Urinary casts are tiny tube-shaped particles that can be found when urine is examined under the microscope during a test called
Urinary casts may be made up of white blood cells, red blood cells, kidney cells, or substances such as protein or fat. The content of a cast can help tell your health care provider whether your kidney is healthy or abnormal.
Hyaline casts; Granular casts; Renal tubular epithelial casts; Waxy casts; Casts in the urine; Fatty casts; Red blood cell casts; White blood cell casts
How the Test is Performed
The urine sample you provide may need to be from your first morning urine. The sample needs to be taken to the lab within 1 hour.
How to Prepare for the Test
No special preparation is needed.
How the Test will Feel
The test involves only normal urination. There is no discomfort.
Why the Test is Performed
Your provider may order this test to see if your kidneys are working properly. It may also be ordered to check for certain conditions, such as:
Glomerular disease Interstitial kidney disease
- Kidney infections
The absence of cellular casts or presence of a few hyaline casts is normal.
What Abnormal Results Mean
Abnormal results may include:
- Fatty casts are seen in people who have lipids in urine. This is most often a complication of
- Granular casts are a sign of many types of kidney diseases.
- Red blood cell casts mean there is a microscopic amount of bleeding from the kidney. They are seen in many kidney diseases.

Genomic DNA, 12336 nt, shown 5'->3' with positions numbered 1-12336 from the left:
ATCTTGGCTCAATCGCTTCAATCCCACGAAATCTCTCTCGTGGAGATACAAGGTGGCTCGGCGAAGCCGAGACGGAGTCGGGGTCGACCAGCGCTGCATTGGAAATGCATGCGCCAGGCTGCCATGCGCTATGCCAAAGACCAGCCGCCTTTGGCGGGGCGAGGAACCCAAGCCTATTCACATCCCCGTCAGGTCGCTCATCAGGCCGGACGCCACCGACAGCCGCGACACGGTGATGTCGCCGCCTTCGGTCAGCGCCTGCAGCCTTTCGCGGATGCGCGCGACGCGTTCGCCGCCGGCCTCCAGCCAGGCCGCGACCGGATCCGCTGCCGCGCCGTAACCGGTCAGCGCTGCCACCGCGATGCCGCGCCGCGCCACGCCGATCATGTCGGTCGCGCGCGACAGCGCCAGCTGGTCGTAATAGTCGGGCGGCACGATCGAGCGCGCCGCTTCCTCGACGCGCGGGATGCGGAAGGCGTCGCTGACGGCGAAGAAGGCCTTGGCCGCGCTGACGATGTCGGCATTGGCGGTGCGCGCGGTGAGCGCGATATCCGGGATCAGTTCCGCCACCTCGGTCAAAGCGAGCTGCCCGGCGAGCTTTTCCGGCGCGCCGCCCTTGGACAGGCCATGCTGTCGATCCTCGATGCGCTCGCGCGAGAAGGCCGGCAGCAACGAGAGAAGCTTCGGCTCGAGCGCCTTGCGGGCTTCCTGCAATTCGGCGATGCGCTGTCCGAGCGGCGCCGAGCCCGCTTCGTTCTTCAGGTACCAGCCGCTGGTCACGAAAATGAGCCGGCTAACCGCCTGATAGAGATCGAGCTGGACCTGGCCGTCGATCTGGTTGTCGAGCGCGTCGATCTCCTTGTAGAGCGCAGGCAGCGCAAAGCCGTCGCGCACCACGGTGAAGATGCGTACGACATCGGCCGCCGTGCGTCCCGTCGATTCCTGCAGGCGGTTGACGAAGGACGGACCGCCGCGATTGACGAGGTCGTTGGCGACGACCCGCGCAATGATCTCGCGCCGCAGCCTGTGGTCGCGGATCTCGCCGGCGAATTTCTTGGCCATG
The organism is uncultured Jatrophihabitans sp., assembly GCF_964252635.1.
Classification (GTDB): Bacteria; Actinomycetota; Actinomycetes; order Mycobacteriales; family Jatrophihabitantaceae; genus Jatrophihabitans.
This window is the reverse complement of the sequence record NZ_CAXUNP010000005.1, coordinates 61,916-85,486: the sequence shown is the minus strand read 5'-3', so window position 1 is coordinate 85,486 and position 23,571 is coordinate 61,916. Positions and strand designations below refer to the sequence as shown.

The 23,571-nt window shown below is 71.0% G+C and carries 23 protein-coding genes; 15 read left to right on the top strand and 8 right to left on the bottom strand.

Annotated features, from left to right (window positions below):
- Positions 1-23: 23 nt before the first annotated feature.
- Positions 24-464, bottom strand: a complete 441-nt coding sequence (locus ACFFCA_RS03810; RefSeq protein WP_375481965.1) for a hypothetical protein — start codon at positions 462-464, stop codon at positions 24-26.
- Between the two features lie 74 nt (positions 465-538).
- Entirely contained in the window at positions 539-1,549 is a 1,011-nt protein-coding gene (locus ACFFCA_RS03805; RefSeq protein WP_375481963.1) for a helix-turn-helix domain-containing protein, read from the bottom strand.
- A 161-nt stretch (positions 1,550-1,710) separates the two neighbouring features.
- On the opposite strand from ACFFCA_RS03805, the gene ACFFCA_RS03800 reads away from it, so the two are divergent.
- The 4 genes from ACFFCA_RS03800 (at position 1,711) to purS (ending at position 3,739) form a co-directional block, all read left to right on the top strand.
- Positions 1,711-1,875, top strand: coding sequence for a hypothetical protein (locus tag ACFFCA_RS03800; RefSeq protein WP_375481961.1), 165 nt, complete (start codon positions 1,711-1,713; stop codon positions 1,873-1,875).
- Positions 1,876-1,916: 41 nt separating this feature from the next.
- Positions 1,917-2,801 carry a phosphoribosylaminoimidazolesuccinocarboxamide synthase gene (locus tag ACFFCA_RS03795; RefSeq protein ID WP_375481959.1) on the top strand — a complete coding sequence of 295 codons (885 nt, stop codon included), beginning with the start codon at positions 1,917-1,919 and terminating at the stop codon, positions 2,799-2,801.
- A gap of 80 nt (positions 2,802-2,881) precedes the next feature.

- Renal tubular epithelial cell casts reflect damage to tubule cells in the kidney. These casts are seen in conditions such as
renal tubular necrosis, viral disease (such as cytomegalovirus [CMV] nephritis), and kidney transplant rejection.
- Waxy casts can be found in people with advanced kidney disease and
long-term (chronic) kidney failure.
- White blood cell (WBC) casts are common with acute kidney infections and interstitial nephritis.
Your provider will tell you more about your results.
There are no risks with this test.
Judd E, Sanders PW, Agarwal A. Diagnosis and clinical evaluation of acute kidney injury. In: Feehally J, Floege J, Tonelli M, Johnson RJ, eds. Comprehensive Clinical Nephrology. 6th ed. Philadelphia, PA: Elsevier; 2019:chap 68.
Riley RS, McPherson RA. Basic examination of the urine. In: McPherson RA, Pincus MR, eds. Henry's Clinical Diagnosis and Management by Laboratory Methods. 23rd ed. St Louis, MO: Elsevier; 2017:chap 28.
Review Date: 04/07/2019
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